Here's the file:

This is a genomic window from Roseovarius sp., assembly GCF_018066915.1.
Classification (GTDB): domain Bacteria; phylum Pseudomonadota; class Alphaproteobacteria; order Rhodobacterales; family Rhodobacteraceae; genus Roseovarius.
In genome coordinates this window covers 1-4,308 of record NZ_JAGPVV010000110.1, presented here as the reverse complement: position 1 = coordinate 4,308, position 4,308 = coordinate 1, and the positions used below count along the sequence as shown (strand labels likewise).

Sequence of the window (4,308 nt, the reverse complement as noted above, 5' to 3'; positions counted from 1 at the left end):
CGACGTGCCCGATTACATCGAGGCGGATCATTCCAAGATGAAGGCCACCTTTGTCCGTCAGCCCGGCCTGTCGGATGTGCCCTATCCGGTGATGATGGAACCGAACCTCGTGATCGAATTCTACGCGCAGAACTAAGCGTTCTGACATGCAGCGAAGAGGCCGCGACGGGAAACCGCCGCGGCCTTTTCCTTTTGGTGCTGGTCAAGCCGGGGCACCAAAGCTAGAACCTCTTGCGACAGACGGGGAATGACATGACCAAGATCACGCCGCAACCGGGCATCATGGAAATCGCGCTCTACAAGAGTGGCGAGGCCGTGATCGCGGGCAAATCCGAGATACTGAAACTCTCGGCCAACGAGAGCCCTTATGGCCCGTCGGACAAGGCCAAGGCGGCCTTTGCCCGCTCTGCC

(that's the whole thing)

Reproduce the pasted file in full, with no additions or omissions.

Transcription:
This is a genomic window from Roseovarius sp., assembly GCF_018066915.1.
Classification (GTDB): domain Bacteria; phylum Pseudomonadota; class Alphaproteobacteria; order Rhodobacterales; family Rhodobacteraceae; genus Roseovarius.
In genome coordinates this window covers 1-4,308 of record NZ_JAGPVV010000110.1, presented here as the reverse complement: position 1 = coordinate 4,308, position 4,308 = coordinate 1, and the positions used below count along the sequence as shown (strand labels likewise).

Sequence of the window (4,308 nt, the reverse complement as noted above, 5' to 3'; positions counted from 1 at the left end):
CGACGTGCCCGATTACATCGAGGCGGATCATTCCAAGATGAAGGCCACCTTTGTCCGTCAGCCCGGCCTGTCGGATGTGCCCTATCCGGTGATGATGGAACCGAACCTCGTGATCGAATTCTACGCGCAGAACTAAGCGTTCTGACATGCAGCGAAGAGGCCGCGACGGGAAACCGCCGCGGCCTTTTCCTTTTGGTGCTGGTCAAGCCGGGGCACCAAAGCTAGAACCTCTTGCGACAGACGGGGAATGACATGACCAAGATCACGCCGCAACCGGGCATCATGGAAATCGCGCTCTACAAGAGTGGCGAGGCCGTGATCGCGGGCAAATCCGAGATACTGAAACTCTCGGCCAACGAGAGCCCTTATGGCCCGTCGGACAAGGCCAAGGCGGCCTTTGCCCGCTCTGCC